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Leadership summit tackles Church unity

Speaker after speaker cite John 17 at the two-day summit in Portugal.

Leadership summit tackles Church unity

[Photo Credit: Andrew McChesney]

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Read the full transcript of Adventist Church president Ted N.C. Wilson’s speech here.

A Seventh-day Adventist leadership summit emphasized that unity is needed to finish the church’s mission of spreading the gospel and overwhelmingly endorsed the unity described by Jesus in John 17. 

Unity is a key issue among church leaders as the General Conference, the administrative body of the world church, contends with several units that are not in compliance with voted policies. The General Conference’s Unity Oversight Committee, which is looking into the matter, is to present a document on the next possible steps to nearly 300 church leaders at the Annual Council meeting of the General Conference Executive Committee in October 2018.

Adventist Church president Ted N.C. Wilson, opening the 11th annual Global Leadership Summit in Lisbon, Portugal, declared that “real unity … comes from a heart-felt submission to God and to our fellow church members as we work together being instructed by the Holy Word, the Spirit of Prophecy, and the Holy Spirit.” 

“The resulting unity far supersedes any privately held convictions after items have been carefully reviewed by the world church and decisions have been taken,” Wilson said in a keynote address. “It far supersedes any legal ‘rights’ that might be exercised. Moral and spiritual obligations to God, to His church, and to His united mission far outweigh any legal or independent opinions of a member or an organization within the general church body.”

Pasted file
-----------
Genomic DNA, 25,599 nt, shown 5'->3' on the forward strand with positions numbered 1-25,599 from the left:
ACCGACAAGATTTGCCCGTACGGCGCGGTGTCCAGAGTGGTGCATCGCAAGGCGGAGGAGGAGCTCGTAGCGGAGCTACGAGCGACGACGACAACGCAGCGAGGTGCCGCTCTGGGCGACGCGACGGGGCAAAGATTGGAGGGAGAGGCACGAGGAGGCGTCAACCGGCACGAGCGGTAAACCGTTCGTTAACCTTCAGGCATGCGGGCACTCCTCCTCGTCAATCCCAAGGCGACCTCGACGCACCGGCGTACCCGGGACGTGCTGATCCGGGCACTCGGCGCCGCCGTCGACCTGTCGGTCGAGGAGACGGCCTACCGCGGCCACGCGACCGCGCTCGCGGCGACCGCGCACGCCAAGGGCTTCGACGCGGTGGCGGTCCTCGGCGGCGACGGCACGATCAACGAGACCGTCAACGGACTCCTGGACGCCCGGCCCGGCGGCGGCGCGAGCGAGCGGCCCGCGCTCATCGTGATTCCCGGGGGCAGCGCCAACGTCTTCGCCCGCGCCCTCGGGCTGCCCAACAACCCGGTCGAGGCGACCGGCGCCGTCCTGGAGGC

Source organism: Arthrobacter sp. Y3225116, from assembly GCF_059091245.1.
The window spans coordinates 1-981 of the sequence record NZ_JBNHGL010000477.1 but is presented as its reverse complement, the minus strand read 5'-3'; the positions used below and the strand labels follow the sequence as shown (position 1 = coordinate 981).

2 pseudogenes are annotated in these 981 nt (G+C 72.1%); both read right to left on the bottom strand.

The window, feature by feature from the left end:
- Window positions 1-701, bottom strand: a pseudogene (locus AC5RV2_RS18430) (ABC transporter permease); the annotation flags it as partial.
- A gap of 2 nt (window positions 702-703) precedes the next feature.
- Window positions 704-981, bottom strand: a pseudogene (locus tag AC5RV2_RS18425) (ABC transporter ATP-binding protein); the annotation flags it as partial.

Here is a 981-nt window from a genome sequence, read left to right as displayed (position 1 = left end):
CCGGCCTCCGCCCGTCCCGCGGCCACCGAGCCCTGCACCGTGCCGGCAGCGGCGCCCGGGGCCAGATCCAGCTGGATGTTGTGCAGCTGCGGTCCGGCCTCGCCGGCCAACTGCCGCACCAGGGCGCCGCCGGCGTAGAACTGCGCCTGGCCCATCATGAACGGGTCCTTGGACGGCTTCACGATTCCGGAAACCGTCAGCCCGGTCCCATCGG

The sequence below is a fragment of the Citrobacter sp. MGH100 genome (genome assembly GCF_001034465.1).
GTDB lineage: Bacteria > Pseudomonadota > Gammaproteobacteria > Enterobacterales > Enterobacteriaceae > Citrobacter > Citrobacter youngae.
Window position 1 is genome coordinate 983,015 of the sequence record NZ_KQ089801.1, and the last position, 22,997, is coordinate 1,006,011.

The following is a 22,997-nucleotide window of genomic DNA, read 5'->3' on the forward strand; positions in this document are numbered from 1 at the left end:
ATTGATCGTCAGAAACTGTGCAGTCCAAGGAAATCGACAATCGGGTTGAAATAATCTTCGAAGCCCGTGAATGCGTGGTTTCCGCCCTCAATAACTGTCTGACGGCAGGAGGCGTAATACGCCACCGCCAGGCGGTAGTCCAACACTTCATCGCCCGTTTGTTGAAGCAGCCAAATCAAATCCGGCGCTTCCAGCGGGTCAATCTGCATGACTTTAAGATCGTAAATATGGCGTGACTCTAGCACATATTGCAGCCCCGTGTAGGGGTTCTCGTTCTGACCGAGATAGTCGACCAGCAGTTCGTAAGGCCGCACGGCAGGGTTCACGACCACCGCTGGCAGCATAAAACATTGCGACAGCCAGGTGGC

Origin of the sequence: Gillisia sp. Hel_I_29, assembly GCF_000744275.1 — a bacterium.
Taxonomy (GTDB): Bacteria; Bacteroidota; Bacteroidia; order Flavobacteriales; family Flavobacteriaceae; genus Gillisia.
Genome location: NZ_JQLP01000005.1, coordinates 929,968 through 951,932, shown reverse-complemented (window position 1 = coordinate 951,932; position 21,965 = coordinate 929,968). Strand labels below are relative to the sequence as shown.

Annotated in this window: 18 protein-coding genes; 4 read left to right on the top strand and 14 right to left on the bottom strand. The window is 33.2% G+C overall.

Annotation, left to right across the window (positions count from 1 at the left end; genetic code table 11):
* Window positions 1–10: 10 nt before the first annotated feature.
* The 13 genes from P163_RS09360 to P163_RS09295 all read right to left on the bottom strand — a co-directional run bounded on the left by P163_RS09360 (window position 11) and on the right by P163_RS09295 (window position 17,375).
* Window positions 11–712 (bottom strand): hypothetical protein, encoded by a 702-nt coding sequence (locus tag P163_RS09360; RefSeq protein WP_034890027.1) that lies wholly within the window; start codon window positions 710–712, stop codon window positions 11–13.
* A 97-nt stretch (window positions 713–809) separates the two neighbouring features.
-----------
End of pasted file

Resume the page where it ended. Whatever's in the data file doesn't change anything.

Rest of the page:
Opening the Bible to John 17:20-23, he read Jesus’ prayer for church unity: “I do not pray for these alone, but also for those who will believe in Me through their word; that they all may be one, as You, Father, are in Me, and I in You; that they also may be one in Us, that the world may believe that You sent Me. And the glory which You gave Me I have given them, that they may be one just as We are one: I in them, and You in Me; that they may be made perfect in one, and that the world may know that You have sent Me, and have loved them as you have loved Me” (NKJV). 

“When any organization, as a part of the body of Christ, His church, demands its own way contrary to the will of the entire body, that willful and independent organization is working against God’s wishes for a united church in mission based on John 17,” Wilson said. 

Pointing to John 17 

Speaker after speaker cited John 17 at the two-day summit attended by 49 church leaders, including division presidents, secretaries, and treasurers, university presidents and professors, and others. 

Mark Finley, an evangelist and assistant to the world church president, described Jesus’ prayer as the theological foundation for unity in the Adventist Church.

“All unity has to be based on a theological foundation,” he said in a presentation titled, “Historical Development of Spiritual Unity in the Seventh-day Adventist Church.”